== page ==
City to begin $2.8M drainage project

Wider pipes to help ease flooding in heart of town

HARLINGEN — For 12 years, city officials have planned a project aimed at draining street flooding across the heart of town.

For the past five years, officials had requested the Federal Emergency Management Agency’s help in funding the project.

Now, a $1.2 million federal grant is helping the city launch the $2.8 million project.

To help fund the city’s share of the project, officials have set aside $1.6 million.

Earlier this month, city commissioners awarded a $2.59 million construction bid to G& G Contractors, the lowest bidder among five companies presenting proposals.

In the project’s executive summary, City Engineer Andy Vigstol questioned G& G’s experience and equipment.

However, further discussions with the contractor quelled his concerns, he told commissioners during an Aug. 19 meeting.

On Friday, Assistant City Manager Carlos Sanchez said the contractor will work with subcontractor Southern Tarantula Solutions of La Feria.

Project area

At City Hall, officials began planning the project as they developed their master storm water plan in 2008, the year Hurricane Dolly’s rains flooded much the city, Sanchez said. One of the city’s main drainage projects aims to curb street flooding in the area stretching from Harrison to Pierce Avenues, he said.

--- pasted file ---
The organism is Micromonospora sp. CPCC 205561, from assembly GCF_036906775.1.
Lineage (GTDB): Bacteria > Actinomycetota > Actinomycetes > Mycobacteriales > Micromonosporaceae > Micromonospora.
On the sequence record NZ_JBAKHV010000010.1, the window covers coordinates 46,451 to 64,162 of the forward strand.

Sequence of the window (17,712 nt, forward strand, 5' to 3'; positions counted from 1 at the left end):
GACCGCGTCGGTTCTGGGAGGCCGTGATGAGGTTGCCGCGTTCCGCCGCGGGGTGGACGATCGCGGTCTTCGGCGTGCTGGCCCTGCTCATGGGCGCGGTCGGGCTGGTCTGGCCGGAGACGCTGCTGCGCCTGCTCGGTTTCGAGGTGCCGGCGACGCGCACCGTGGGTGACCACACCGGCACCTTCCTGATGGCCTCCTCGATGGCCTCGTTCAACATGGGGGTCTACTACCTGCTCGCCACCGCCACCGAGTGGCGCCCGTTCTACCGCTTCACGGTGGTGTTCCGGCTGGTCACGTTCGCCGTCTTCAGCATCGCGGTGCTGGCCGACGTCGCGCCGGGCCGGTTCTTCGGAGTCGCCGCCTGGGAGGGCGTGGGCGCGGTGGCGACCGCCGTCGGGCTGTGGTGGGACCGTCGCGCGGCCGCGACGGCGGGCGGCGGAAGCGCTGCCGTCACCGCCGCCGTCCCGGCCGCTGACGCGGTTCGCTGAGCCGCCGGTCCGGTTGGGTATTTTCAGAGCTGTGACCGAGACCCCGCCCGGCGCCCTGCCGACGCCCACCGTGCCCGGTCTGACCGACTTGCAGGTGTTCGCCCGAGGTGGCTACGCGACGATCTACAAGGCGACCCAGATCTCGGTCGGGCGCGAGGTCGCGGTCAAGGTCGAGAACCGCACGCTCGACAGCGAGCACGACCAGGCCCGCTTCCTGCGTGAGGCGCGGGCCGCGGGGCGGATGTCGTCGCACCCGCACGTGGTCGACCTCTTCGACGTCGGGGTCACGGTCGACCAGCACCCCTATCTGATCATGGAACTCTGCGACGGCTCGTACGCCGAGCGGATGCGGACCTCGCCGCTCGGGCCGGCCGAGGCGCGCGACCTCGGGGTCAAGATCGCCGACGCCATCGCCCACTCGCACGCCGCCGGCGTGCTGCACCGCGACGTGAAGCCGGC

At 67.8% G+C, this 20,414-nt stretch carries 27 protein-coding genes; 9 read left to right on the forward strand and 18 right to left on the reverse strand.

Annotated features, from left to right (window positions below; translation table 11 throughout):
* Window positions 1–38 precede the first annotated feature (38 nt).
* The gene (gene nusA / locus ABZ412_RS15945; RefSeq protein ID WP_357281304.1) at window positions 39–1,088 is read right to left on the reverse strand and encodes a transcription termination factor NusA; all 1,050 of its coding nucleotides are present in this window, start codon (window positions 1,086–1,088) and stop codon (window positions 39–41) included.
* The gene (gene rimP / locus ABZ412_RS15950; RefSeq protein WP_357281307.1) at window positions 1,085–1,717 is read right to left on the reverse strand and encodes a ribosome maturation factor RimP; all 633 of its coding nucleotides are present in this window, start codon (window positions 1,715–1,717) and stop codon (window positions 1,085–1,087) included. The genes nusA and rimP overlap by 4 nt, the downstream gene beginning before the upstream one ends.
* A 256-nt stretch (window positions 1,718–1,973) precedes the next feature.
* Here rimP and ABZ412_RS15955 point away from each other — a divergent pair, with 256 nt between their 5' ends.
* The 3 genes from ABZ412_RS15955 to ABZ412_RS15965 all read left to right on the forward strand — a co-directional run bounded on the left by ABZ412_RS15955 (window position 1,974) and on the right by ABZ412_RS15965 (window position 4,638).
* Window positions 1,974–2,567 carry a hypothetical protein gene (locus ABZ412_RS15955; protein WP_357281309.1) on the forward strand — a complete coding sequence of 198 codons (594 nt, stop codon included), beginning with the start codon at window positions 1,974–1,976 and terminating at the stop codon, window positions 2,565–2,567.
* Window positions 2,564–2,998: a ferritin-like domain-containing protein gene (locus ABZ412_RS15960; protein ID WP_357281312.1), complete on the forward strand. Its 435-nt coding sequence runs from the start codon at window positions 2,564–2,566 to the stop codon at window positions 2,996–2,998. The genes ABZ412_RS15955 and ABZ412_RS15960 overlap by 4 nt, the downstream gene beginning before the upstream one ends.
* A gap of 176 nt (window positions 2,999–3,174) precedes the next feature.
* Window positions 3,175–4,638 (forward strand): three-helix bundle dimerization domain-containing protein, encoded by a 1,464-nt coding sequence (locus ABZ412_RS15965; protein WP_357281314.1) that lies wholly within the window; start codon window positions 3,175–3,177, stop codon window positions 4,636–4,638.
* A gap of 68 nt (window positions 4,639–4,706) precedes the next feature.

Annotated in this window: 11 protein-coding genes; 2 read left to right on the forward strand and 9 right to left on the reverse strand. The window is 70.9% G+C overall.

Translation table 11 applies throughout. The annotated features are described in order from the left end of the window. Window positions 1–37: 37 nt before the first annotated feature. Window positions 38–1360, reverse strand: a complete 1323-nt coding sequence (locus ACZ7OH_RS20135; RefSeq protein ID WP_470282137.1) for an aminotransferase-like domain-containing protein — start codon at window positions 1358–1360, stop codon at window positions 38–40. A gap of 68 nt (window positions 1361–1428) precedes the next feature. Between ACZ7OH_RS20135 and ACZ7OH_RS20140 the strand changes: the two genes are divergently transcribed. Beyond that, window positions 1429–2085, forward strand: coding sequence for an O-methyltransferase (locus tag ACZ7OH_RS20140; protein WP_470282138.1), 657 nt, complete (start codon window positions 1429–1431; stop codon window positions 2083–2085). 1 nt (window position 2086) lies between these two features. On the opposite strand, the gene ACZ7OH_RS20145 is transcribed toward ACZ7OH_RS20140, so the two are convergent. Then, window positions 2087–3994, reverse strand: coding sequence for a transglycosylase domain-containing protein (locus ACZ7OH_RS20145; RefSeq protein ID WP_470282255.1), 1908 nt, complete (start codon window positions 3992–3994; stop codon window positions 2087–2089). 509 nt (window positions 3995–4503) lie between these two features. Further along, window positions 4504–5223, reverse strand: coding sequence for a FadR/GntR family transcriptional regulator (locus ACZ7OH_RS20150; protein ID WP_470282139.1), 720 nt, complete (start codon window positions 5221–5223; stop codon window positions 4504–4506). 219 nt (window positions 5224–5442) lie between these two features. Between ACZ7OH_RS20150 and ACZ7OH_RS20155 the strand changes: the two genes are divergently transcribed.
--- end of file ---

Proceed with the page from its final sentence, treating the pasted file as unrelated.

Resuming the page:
“It’s a big area,” Sanchez said. “What we see is flooding on roadways. We’ve seen some flooding on Tyler and Harrison and the Business 77 area.”

Scope

In 2018, a $92,963 FEMA grant helped fund a study that determined the area’s under-sized storm sewer pipes couldn’t handle floodwaters.

“In many instances, we’re replacing undersized pipe,” Sanchez said.

As part of the project, crews will replace 5,600 linear feet of storm sewer pipe, scrapping existing 18-inch to 32-inch storm sewer pipes to install 48-inch to 72-inch reinforced concrete pipes, he

said. “It improves and conveyance of storm water,” he said. “It will get the water out faster and into the Arroyo Colorado.”

The seven-month project’s construction is set to begin in September, he said.